Simply allocating a small amount of each week’s paycheck is a simple way to do it. For example, $25 per week is $2,600 over two years. Double your weekly addition for a total of $5200 – and so forth. Over time, your emergency fund will grow, and with it, your degree of financial security.

Keep your savings in a different location

Keeping your money divided up into purpose-made bank accounts is the easiest way to ensure that you don’t accidentally go digging into your savings.

While the simplicity of having just one ‘big pile of cash’ savings account might seem appealing, it is most likely at odds with the nature of your savings goals.

Some savings goals might be  short term – such as for a new television or surfboard – while others can be long term, like for a new car, or a deposit on a house.

Plus, your emergency fund isn’t a savings goal per se.

It’s more like insurance, protecting you in the event of an unexpected financial emergency.

With this in mind, it makes sense to have a totally separate, high-interest savings account, specifically for your emergency fund.

How else can we plan for financial emergencies?

Once you have your emergency fund set aside, it’s important to keep it topped up. Increasing it to six months worth of living expenses, or even more, is a great goal.

If you feel like you need even more security, or you are anticipating a need to start tapping into your emergency fund, you might want to consider other strategies. This might include shopping around for home insurance.

Ultimately though, cash is king. When push comes to shove, financial emergencies are often best resolved with easily accessible, liquid cash. Taking the time to prepare a budget that will allow you to have a back-up fund will save you stress, hardship and difficulty in the long-run.

What happens if the fund doesn’t cover the financial emergency?

What people don’t always account for is that their emergency fund may not cover all expenses, which can lead to debt and financial hardship.

The good news is there are ways to prevent this from happening.

A Small Loan from Nimble can give you the extra cash you need during financial emergencies, with flexibility to schedule your payments to suit the frequency of your salary repayments , keeping you prepared.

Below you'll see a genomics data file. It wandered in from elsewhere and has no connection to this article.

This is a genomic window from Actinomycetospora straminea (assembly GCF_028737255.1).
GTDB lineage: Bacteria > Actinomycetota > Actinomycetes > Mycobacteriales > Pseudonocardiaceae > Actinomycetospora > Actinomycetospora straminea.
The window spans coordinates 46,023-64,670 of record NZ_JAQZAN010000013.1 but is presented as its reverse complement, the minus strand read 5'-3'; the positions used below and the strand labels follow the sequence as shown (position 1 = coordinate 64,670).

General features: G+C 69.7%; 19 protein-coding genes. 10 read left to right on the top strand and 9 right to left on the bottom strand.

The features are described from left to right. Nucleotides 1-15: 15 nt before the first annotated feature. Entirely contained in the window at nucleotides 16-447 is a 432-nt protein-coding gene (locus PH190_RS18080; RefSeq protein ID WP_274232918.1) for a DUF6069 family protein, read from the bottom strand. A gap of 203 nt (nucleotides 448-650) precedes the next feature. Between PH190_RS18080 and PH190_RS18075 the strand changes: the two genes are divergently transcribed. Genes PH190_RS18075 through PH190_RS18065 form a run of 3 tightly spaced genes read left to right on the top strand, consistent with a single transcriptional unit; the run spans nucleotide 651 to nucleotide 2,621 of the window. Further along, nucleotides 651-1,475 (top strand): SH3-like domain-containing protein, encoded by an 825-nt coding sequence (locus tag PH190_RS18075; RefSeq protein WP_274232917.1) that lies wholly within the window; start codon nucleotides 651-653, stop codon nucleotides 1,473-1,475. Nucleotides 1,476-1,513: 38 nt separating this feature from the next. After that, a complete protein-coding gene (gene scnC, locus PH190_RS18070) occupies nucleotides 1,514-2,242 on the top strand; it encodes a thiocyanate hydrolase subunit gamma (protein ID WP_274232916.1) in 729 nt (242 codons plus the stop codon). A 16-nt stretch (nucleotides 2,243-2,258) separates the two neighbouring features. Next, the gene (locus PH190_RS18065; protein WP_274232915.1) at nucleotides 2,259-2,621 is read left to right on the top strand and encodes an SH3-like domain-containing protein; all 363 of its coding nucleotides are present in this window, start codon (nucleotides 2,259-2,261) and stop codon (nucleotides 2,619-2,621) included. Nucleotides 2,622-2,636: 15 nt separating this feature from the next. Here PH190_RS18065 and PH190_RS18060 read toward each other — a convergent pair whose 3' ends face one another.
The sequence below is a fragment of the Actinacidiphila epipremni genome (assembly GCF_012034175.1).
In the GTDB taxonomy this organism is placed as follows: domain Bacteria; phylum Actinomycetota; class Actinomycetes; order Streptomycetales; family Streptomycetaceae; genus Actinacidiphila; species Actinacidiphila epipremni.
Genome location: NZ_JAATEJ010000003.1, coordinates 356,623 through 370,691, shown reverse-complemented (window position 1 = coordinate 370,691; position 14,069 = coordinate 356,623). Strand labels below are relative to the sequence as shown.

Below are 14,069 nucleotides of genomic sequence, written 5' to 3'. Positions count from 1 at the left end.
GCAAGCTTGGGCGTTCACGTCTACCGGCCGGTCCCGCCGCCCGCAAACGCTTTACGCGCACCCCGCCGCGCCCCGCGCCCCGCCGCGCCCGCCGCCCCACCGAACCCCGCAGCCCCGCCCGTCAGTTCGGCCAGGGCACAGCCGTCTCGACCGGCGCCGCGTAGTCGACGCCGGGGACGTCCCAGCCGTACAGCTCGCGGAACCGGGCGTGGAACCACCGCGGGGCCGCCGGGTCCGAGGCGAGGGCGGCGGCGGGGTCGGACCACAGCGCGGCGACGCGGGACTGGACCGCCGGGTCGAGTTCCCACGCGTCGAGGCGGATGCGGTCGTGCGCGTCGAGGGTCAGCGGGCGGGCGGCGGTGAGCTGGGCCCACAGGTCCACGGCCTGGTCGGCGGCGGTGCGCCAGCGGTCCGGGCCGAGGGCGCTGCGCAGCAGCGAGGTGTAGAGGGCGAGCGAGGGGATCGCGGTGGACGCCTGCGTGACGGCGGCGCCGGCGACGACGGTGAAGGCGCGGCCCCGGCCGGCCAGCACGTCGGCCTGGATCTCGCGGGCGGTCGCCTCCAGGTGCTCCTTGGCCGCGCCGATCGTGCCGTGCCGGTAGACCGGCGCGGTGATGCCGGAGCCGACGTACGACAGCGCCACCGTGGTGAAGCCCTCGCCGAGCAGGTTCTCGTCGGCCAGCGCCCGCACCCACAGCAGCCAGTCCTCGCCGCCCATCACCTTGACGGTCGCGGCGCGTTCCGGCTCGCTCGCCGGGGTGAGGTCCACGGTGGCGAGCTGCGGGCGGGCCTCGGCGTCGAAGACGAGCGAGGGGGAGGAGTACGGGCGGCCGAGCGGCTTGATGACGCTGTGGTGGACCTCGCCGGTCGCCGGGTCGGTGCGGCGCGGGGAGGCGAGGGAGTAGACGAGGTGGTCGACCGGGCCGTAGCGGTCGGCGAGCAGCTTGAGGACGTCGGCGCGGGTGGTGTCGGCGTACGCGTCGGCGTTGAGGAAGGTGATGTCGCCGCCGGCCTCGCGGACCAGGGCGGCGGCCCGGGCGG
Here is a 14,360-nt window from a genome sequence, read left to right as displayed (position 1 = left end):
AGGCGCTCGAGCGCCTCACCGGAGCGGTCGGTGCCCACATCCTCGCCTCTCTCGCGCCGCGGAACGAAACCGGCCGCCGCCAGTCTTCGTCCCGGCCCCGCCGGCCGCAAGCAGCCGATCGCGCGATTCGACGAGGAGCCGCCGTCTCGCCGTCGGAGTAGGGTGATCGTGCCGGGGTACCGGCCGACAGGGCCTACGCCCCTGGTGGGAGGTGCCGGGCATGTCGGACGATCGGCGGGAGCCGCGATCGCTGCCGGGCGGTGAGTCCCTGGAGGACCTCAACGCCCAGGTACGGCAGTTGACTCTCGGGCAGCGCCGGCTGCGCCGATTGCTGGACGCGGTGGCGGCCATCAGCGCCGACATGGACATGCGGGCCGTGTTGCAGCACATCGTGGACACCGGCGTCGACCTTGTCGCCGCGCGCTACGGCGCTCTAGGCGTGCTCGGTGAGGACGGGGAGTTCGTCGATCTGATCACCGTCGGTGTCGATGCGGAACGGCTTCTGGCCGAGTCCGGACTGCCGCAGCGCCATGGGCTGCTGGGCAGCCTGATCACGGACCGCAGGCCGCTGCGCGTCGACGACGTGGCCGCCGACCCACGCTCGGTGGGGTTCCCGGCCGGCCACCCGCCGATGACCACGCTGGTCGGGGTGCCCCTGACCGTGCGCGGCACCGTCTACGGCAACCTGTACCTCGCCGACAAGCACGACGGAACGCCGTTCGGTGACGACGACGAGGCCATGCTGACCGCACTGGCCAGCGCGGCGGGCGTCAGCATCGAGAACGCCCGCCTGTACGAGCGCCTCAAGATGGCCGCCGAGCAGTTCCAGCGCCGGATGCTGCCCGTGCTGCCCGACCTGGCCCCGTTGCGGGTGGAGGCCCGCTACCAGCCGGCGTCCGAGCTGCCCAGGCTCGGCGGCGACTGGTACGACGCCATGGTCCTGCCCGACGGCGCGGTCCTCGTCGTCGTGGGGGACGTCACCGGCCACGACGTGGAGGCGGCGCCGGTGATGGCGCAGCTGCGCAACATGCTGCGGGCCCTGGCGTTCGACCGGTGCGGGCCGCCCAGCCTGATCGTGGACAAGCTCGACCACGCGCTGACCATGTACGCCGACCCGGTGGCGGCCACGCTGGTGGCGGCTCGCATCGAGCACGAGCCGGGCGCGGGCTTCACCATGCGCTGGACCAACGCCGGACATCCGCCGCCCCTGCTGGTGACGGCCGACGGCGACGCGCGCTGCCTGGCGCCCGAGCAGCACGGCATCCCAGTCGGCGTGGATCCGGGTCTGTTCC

Earning additional money

Have you thought about a side hustle to help build your savings?

There are many ways to make a bit more cash these days from food delivery, babysitting and online stores, through to setting up a stand at the local market.

Every cent helps and can contribute payments to that emergency fund you are growing.

Keep on top of your maintenance

Whilst there is no way to prepare for the unexpected, a few little maintenance tips can help give you a better chance at keeping your savings balance on the higher side.

  1. Avoid car emergencies – make sure you schedule that service on time, replace wheels before they wear out and drive responsibly to avoid a fine
  2. Keep your home in tip-top shape – organise a pest inspection before you have a termite problem, fix a leaking roof to prevent major damage and turn off lights so you don’t have an unexpected electricity bill
  3. Create healthy habits – go to the dentist for a filling to prevent a root canal, eat well and exercise  to stay healthy , and invest in life insurance.

The key takeaways

When it comes to financial emergencies and creating an emergency fund, failing to prepare is preparing to fail.

So remember:

  • Build savings now to be prepared for the future
  • Create a monthly budget to factor in three to six months worth of expenses
  • Keep your emergency fund in a different account to your normal bank account as it will make it harder to use your cash on living expenses.
  • Keep on top of routine maintenance to prevent bigger bills

And if you need the funds sooner rather than later, a Nimble AnyTime Virtual Mastercard can send you the cash boost you need right now.